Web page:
National Civil Justice Award 2011 recognises NT barrister
18th Nov 2011
Northern Territory retired barrister, Colin McDonald QC has been announced as the winner of this year’s Australian Lawyers Alliance National Civil Justice Award at the non-profit organisation’s national conference on Hamilton Island on the weekend.
The award recognises unsung heroes who, despite personal risk or sacrifice, have fought to preserve individual rights, human dignity or safety. Recent past winners include: Malcolm Fraser, Cornelia Rau’s lawyer Claire O’Connor and David Hicks’ lawyer Major Michael Mori.
Australian Lawyers Alliance National President, Greg Barns, said Mr McDonald was recognised for his tireless work to improve the rights of Indigenous people in the Northern Territory and the work he did in saving Australians Scott Rush and Renae Lawrence from the death penalty.
Mr McDonald, arrived at the conference direct from Jakarta and Bali, where a poor, powerless, young Nigerian man, Titus Ani, is in the final stages of his Supreme Court application to have his death penalty sentence overturned.
Mr McDonald said use of the death sentence often depended on the delicate political pressures within countries and the existence of more than 220 poor, Indonesian migrant workers on death row outside Indonesia including: The Middle East, Malaysia and China and this had raised the issue more prominently with Indonesian citizens now questioning its use.
“Many ordinary Indonesian citizens reacted adversely and were upset by the beheading of a 54-year-old Indonesian domestic worker in Saudi Arabia for the killing of her employer in reported circumstances where self defence was involved,” Mr McDonald said.
“The maid died on the eye-for-an-eye principle. This was disputed by Indonesian Sharia law experts in Indonesia as the Indonesian Government was not accorded the diplomatic courtesy to be notified of the execution. Execution of migrant workers abroad, mainly women, has led to a whole public outcry about the death penalty generally,” he said.
“In terms of Australian citizens facing the death penalty overseas Indonesians have the same burden but on a larger scale. And this is not something that is adequately comprehended here in Australia.”
Mr McDonald QC was the subject of an ABC Australian Story profile in February 2006, where he discussed concerns about the role of the Australian Federal Police in handing over Australian citizens to a country that administered the death penalty when he pointed to ‘a policy blackhole’ in the AFP that was risking the lives of Australians caught up in trouble overseas.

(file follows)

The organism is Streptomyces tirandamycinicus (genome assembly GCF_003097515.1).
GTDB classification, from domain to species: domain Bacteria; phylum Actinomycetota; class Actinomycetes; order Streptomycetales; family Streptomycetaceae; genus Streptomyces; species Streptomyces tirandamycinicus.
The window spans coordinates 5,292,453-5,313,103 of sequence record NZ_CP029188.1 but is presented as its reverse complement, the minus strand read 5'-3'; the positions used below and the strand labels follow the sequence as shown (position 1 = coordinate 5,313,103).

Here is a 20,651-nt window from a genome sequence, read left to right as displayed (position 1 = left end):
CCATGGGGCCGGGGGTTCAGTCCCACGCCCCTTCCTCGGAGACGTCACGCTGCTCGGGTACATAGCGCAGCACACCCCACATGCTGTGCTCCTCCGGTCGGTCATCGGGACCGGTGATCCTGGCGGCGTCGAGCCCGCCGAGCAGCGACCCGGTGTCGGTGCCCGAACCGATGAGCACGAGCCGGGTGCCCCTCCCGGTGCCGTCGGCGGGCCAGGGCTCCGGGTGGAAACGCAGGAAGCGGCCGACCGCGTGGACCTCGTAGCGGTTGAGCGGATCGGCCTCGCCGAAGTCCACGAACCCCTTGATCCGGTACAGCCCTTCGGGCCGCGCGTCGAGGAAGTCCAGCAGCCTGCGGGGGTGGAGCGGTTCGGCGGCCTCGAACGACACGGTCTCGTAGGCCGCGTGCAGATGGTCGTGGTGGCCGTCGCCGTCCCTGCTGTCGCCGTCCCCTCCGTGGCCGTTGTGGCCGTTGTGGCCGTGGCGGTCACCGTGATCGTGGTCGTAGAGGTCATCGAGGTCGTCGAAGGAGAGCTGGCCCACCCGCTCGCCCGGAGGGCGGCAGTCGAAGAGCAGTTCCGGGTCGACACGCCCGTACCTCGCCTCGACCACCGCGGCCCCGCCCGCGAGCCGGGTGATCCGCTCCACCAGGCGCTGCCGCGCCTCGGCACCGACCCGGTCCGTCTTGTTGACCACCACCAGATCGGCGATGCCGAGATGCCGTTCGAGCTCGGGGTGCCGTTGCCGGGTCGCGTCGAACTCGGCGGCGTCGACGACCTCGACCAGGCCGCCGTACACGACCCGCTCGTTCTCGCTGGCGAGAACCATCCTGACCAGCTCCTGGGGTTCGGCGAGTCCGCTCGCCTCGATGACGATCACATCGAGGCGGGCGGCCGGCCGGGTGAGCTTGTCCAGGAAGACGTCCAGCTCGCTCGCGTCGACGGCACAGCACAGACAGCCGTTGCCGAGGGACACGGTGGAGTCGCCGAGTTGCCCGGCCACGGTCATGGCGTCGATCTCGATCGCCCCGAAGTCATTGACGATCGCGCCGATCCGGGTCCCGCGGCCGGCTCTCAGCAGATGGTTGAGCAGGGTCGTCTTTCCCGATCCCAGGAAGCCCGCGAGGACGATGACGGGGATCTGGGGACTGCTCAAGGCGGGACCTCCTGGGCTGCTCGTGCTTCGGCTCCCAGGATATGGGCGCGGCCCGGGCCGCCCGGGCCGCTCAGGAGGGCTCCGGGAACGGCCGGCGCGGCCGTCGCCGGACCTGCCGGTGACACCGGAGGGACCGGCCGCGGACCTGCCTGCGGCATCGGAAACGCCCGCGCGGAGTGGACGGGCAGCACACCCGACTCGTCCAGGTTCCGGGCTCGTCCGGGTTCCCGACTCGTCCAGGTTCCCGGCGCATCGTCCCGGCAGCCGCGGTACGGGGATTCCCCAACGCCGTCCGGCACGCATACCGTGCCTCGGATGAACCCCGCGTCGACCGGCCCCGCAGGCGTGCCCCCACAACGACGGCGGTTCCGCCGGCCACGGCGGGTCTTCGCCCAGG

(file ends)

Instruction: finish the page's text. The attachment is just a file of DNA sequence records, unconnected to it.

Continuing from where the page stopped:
Mr McDonald was admitted as a solicitor in Victoria in 1975 and worked at the Victorian Bar from 1980 to 1981 where he read with Frank Vincent, now the recently-retired Justice Vincent of the Victorian Supreme Court.
He moved to the Territory to practice law in 1981 as a solicitor with the North Australian Aboriginal Legal Aid Service and worked with the service until 1984. He joined the Independent Bar in May 1984 and was appointed Queen’s Counsel on 24 January, 1997.
He was inaugural Criminal Lawyers Association president and a former president of the Northern Territory Bar Association along with being a member of the Australian Indonesian Institute between 1989 and 1994. His areas of practice included: administrative and public law, appeals, commercial law, company law, constitutional law, criminal law, defamation media and intellectual property law, equity partnerships and trusts, human rights, Injunctions, inquiries, insurance, international law, mining resources.
Lawyers for the people, Australian Lawyers Alliance, which has 1300 members Australia-wide and speaks out widely on access to justice issues including the need for drugs to be treated as a health issue, rather than a criminal justice issue, and the arrest of a 14-year-old Newcastle boy was evidence of this.
The conference, which ran over three days at the Hamilton Island Convention Centre, is a peak legal event offering the opportunity for lawyers and academics from all over Australia, to exchange expert knowledge in a range of fields from personal injury law to international government policy and constitutional law.